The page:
Editor's note: This column will continue to appear daily in the Currents section of The Free Press (except Sundays). Saturday's column, however, had to be placed online due to space constraints in that day's edition.
Robert Byrne, an author and expert on billiards (not the chess player), said, "Nobody ever committed suicide while reading a good book, but many have while trying to write one."
Some bridge players metaphorically commit suicide by making a play that kills their contract when they could have kept it alive by doing something different -- and should have worked that out with careful analysis.
In today's deal, South puts himself into four spades. West leads the heart eight because his partner bid the suit twice. East wins with his ace and returns the heart queen. What should declarer do?
It would have been sensible for South to rebid three no-trump, not four spades. Assuming West is going to lead a heart, that would give South nine top tricks.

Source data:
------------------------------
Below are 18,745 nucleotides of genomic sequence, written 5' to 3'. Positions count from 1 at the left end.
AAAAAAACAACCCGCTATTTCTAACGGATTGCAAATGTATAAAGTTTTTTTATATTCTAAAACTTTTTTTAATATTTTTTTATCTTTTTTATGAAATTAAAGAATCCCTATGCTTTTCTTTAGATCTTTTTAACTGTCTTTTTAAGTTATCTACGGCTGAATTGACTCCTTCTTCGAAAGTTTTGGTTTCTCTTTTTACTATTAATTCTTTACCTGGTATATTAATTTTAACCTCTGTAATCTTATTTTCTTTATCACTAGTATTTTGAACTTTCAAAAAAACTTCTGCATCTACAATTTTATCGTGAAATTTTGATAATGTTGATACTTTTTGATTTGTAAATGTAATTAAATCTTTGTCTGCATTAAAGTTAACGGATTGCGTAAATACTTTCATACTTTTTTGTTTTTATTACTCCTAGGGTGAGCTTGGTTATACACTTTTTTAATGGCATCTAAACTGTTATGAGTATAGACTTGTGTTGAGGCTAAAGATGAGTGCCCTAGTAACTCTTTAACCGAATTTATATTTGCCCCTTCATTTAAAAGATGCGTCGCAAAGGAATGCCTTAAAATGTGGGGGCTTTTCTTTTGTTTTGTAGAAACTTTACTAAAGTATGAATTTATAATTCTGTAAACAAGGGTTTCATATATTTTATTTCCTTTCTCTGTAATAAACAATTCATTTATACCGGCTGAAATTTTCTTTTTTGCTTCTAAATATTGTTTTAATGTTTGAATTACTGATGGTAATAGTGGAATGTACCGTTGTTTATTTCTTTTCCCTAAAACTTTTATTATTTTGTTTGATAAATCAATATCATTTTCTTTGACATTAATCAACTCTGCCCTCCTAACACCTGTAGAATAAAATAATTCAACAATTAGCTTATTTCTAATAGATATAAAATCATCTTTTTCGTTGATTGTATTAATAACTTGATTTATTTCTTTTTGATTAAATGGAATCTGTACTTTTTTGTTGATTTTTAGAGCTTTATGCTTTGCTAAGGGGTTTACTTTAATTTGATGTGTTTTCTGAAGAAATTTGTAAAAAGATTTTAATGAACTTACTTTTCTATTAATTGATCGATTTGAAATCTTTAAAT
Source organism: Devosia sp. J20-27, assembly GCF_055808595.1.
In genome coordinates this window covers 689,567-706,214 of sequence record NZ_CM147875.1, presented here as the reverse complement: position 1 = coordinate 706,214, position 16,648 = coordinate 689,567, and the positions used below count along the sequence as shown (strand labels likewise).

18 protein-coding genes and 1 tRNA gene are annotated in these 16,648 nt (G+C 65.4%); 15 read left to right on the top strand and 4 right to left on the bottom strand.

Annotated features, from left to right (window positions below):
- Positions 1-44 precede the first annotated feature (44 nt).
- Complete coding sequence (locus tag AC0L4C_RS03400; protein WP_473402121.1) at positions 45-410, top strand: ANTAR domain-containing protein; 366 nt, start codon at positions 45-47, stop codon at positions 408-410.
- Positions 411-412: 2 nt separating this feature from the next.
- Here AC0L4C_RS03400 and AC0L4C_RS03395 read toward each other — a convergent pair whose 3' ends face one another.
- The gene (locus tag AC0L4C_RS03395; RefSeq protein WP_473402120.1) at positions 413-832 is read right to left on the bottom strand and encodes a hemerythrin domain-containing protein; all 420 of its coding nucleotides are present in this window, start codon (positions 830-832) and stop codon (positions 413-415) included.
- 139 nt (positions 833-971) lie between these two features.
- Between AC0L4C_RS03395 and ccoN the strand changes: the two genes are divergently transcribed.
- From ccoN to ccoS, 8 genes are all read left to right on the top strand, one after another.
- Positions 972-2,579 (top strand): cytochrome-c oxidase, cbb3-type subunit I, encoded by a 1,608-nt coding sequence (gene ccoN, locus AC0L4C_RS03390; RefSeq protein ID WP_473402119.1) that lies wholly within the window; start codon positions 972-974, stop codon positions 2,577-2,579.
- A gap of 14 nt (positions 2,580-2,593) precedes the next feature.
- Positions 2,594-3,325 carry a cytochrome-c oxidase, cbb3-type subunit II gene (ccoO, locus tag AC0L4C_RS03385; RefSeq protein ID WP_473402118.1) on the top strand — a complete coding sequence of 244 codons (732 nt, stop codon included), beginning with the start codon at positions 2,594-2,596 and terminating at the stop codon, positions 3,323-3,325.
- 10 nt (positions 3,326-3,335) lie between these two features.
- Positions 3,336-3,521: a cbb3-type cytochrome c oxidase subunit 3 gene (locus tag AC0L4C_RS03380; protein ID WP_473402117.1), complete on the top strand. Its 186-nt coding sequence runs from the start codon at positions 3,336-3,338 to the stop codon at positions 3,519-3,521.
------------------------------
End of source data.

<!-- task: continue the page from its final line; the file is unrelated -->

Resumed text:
In four spades, given that dummy has the club king, there seem to be 10 top tricks: six spades, one heart, one diamond and two clubs. So perhaps South thinks that he can take the second trick with his heart king, draw trumps, and claim. However, drawing trumps would be delayed because West ruffs the heart king. If West returns a trump, the contract is dead. Or if, say, West shifts to a diamond, South will win and play a heart. Now West must ruff high and lead his last spade -- surely not taxing plays to find.
The bidding marks West with a singleton heart. So South should play a low heart, not his king, at trick two. And if East persists with a third heart, South plays low again. With declarer's 10th winner safe, the contract rolls home.
Stop to consider the alternatives.